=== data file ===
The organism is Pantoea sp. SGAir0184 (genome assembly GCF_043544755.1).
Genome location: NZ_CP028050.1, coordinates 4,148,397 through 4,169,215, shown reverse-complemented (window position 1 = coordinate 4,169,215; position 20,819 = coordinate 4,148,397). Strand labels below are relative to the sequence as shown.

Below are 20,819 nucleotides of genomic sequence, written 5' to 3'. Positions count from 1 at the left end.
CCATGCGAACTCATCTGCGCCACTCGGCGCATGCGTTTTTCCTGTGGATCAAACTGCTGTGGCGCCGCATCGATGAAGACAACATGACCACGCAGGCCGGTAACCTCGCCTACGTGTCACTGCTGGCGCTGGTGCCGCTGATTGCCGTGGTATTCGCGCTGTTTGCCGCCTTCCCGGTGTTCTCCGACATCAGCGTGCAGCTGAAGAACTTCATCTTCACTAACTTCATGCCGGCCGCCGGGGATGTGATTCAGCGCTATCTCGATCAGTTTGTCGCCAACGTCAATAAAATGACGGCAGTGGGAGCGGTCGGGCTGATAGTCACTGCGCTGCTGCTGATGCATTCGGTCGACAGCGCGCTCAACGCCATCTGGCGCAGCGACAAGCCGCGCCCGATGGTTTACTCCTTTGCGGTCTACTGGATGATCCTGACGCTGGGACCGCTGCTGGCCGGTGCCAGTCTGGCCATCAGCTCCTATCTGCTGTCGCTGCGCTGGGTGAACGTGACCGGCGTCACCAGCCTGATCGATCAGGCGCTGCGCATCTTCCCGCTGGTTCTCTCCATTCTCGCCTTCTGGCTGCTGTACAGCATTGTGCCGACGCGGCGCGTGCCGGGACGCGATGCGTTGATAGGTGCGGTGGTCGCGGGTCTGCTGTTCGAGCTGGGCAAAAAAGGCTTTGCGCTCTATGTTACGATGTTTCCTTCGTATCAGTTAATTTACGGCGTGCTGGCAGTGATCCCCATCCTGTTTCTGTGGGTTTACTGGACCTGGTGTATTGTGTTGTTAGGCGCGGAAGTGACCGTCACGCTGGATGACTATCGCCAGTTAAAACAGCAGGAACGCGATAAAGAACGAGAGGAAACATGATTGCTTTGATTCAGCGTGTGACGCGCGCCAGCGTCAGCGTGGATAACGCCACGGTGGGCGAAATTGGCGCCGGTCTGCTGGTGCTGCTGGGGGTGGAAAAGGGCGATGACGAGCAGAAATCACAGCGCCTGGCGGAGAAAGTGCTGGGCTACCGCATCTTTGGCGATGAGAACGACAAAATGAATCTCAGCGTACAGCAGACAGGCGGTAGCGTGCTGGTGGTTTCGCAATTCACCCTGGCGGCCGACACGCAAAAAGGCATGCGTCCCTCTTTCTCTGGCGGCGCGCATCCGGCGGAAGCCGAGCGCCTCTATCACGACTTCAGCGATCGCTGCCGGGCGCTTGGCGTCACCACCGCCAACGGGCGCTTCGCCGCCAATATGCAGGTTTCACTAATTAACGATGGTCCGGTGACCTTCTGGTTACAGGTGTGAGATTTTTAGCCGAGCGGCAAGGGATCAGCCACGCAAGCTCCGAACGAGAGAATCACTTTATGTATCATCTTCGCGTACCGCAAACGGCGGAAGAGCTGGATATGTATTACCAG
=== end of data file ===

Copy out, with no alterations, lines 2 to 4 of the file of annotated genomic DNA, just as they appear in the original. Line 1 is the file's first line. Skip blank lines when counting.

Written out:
Genome location: NZ_CP028050.1, coordinates 4,148,397 through 4,169,215, shown reverse-complemented (window position 1 = coordinate 4,169,215; position 20,819 = coordinate 4,148,397). Strand labels below are relative to the sequence as shown.

Below are 20,819 nucleotides of genomic sequence, written 5' to 3'. Positions count from 1 at the left end.
CCATGCGAACTCATCTGCGCCACTCGGCGCATGCGTTTTTCCTGTGGATCAAACTGCTGTGGCGCCGCATCGATGAAGACAACATGACCACGCAGGCCGGTAACCTCGCCTACGTGTCACTGCTGGCGCTGGTGCCGCTGATTGCCGTGGTATTCGCGCTGTTTGCCGCCTTCCCGGTGTTCTCCGACATCAGCGTGCAGCTGAAGAACTTCATCTTCACTAACTTCATGCCGGCCGCCGGGGATGTGATTCAGCGCTATCTCGATCAGTTTGTCGCCAACGTCAATAAAATGACGGCAGTGGGAGCGGTCGGGCTGATAGTCACTGCGCTGCTGCTGATGCATTCGGTCGACAGCGCGCTCAACGCCATCTGGCGCAGCGACAAGCCGCGCCCGATGGTTTACTCCTTTGCGGTCTACTGGATGATCCTGACGCTGGGACCGCTGCTGGCCGGTGCCAGTCTGGCCATCAGCTCCTATCTGCTGTCGCTGCGCTGGGTGAACGTGACCGGCGTCACCAGCCTGATCGATCAGGCGCTGCGCATCTTCCCGCTGGTTCTCTCCATTCTCGCCTTCTGGCTGCTGTACAGCATTGTGCCGACGCGGCGCGTGCCGGGACGCGATGCGTTGATAGGTGCGGTGGTCGCGGGTCTGCTGTTCGAGCTGGGCAAAAAAGGCTTTGCGCTCTATGTTACGATGTTTCCTTCGTATCAGTTAATTTACGGCGTGCTGGCAGTGATCCCCATCCTGTTTCTGTGGGTTTACTGGACCTGGTGTATTGTGTTGTTAGGCGCGGAAGTGACCGTCACGCTGGATGACTATCGCCAGTTAAAACAGCAGGAACGCGATAAAGAACGAGAGGAAACATGATTGCTTTGATTCAGCGTGTGACGCGCGCCAGCGTCAGCGTGGATAACGCCACGGTGGGCGAAATTGGCGCCGGTCTGCTGGTGCTGCTGGGGGTGGAAAAGGGCGATGACGAGCAGAAATCACAGCGCCTGGCGGAGAAAGTGCTGGGCTACCGCATCTTTGGCGATGAGAACGACAAAATGAATCTCAGCGTACAGCAGACAGGCGGTAGCGTGCTGGTGGTTTCGCAATTCACCCTGGCGGCCGACACGCAAAAAGGCATGCGTCCCTCTTTCTCTGGCGGCGCGCATCCGGCGGAAGCCGAGCGCCTCTATCACGACTTCAGCGATCGCTGCCGGGCGCTTGGCGTCACCACCGCCAACGGGCGCTTCGCCGCCAATATGCAGGTTTCACTAATTAACGATGGTCCGGTGACCTTCTGGTTACAGGTGTGAGATTTTTAGCCGAGCGGCAAGGGATCAGCCACGCAAGCTCCGAACGAGAGAATCACTTTATGTATCATCTTCGCGTACCGCAAACGGCGGAAGAGCTGGATATGTATTACCAG